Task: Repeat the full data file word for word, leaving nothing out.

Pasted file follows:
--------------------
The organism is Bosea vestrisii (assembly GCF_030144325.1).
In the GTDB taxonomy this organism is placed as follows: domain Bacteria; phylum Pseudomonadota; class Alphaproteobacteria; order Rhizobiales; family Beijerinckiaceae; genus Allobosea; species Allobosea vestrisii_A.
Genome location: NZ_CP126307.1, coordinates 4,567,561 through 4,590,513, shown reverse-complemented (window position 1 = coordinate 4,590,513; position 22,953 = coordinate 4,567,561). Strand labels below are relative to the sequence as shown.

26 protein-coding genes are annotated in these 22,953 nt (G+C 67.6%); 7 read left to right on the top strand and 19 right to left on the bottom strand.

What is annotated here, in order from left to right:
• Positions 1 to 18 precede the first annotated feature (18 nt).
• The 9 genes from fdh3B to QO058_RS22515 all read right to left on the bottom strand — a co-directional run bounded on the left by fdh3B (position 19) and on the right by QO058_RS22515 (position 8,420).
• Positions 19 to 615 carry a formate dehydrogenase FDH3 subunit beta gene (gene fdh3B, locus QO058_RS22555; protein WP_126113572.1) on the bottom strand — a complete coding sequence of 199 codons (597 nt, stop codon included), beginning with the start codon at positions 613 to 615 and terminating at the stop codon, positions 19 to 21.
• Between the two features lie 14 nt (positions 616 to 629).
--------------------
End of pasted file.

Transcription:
The organism is Bosea vestrisii (assembly GCF_030144325.1).
In the GTDB taxonomy this organism is placed as follows: domain Bacteria; phylum Pseudomonadota; class Alphaproteobacteria; order Rhizobiales; family Beijerinckiaceae; genus Allobosea; species Allobosea vestrisii_A.
Genome location: NZ_CP126307.1, coordinates 4,567,561 through 4,590,513, shown reverse-complemented (window position 1 = coordinate 4,590,513; position 22,953 = coordinate 4,567,561). Strand labels below are relative to the sequence as shown.

26 protein-coding genes are annotated in these 22,953 nt (G+C 67.6%); 7 read left to right on the top strand and 19 right to left on the bottom strand.

What is annotated here, in order from left to right:
• Positions 1 to 18 precede the first annotated feature (18 nt).
• The 9 genes from fdh3B to QO058_RS22515 all read right to left on the bottom strand — a co-directional run bounded on the left by fdh3B (position 19) and on the right by QO058_RS22515 (position 8,420).
• Positions 19 to 615 carry a formate dehydrogenase FDH3 subunit beta gene (gene fdh3B, locus QO058_RS22555; protein WP_126113572.1) on the bottom strand — a complete coding sequence of 199 codons (597 nt, stop codon included), beginning with the start codon at positions 613 to 615 and terminating at the stop codon, positions 19 to 21.
• Between the two features lie 14 nt (positions 616 to 629).